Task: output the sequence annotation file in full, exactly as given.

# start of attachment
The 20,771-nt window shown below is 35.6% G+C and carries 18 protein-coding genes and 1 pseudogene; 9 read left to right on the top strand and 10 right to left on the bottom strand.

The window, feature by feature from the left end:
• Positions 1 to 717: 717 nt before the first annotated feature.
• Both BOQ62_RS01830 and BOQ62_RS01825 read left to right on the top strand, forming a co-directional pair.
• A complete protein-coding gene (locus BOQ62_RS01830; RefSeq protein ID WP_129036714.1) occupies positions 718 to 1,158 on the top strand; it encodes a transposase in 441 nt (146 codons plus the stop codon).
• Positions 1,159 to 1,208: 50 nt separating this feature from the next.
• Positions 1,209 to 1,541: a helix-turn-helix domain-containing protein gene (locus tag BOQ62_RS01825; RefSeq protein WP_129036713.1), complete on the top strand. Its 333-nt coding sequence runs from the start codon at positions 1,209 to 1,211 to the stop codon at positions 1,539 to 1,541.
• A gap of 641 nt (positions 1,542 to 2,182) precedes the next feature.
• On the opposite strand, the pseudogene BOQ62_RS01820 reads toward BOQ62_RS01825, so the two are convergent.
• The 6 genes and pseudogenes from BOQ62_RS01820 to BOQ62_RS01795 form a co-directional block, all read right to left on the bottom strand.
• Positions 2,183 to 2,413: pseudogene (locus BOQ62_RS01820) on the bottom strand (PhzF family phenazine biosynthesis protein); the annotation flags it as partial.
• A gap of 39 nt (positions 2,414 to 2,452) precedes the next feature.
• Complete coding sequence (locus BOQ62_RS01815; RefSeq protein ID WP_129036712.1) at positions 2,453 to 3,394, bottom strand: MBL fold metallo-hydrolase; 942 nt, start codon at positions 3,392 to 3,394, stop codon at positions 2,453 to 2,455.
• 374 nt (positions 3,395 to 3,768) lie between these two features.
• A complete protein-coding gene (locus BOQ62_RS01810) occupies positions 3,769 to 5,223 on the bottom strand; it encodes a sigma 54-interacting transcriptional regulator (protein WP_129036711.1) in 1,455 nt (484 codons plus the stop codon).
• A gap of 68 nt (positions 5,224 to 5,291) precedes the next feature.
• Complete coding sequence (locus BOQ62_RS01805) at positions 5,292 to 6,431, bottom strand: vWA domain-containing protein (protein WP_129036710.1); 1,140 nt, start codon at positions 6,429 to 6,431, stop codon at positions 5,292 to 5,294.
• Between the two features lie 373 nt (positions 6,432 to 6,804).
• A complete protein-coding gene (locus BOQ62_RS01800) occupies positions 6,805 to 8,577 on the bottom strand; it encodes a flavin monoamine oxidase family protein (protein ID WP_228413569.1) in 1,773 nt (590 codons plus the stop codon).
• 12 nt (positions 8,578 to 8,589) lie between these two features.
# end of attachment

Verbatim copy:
The 20,771-nt window shown below is 35.6% G+C and carries 18 protein-coding genes and 1 pseudogene; 9 read left to right on the top strand and 10 right to left on the bottom strand.

The window, feature by feature from the left end:
• Positions 1 to 717: 717 nt before the first annotated feature.
• Both BOQ62_RS01830 and BOQ62_RS01825 read left to right on the top strand, forming a co-directional pair.
• A complete protein-coding gene (locus BOQ62_RS01830; RefSeq protein ID WP_129036714.1) occupies positions 718 to 1,158 on the top strand; it encodes a transposase in 441 nt (146 codons plus the stop codon).
• Positions 1,159 to 1,208: 50 nt separating this feature from the next.
• Positions 1,209 to 1,541: a helix-turn-helix domain-containing protein gene (locus tag BOQ62_RS01825; RefSeq protein WP_129036713.1), complete on the top strand. Its 333-nt coding sequence runs from the start codon at positions 1,209 to 1,211 to the stop codon at positions 1,539 to 1,541.
• A gap of 641 nt (positions 1,542 to 2,182) precedes the next feature.
• On the opposite strand, the pseudogene BOQ62_RS01820 reads toward BOQ62_RS01825, so the two are convergent.
• The 6 genes and pseudogenes from BOQ62_RS01820 to BOQ62_RS01795 form a co-directional block, all read right to left on the bottom strand.
• Positions 2,183 to 2,413: pseudogene (locus BOQ62_RS01820) on the bottom strand (PhzF family phenazine biosynthesis protein); the annotation flags it as partial.
• A gap of 39 nt (positions 2,414 to 2,452) precedes the next feature.
• Complete coding sequence (locus BOQ62_RS01815; RefSeq protein ID WP_129036712.1) at positions 2,453 to 3,394, bottom strand: MBL fold metallo-hydrolase; 942 nt, start codon at positions 3,392 to 3,394, stop codon at positions 2,453 to 2,455.
• 374 nt (positions 3,395 to 3,768) lie between these two features.
• A complete protein-coding gene (locus BOQ62_RS01810) occupies positions 3,769 to 5,223 on the bottom strand; it encodes a sigma 54-interacting transcriptional regulator (protein WP_129036711.1) in 1,455 nt (484 codons plus the stop codon).
• A gap of 68 nt (positions 5,224 to 5,291) precedes the next feature.
• Complete coding sequence (locus BOQ62_RS01805) at positions 5,292 to 6,431, bottom strand: vWA domain-containing protein (protein WP_129036710.1); 1,140 nt, start codon at positions 6,429 to 6,431, stop codon at positions 5,292 to 5,294.
• Between the two features lie 373 nt (positions 6,432 to 6,804).
• A complete protein-coding gene (locus BOQ62_RS01800) occupies positions 6,805 to 8,577 on the bottom strand; it encodes a flavin monoamine oxidase family protein (protein ID WP_228413569.1) in 1,773 nt (590 codons plus the stop codon).
• 12 nt (positions 8,578 to 8,589) lie between these two features.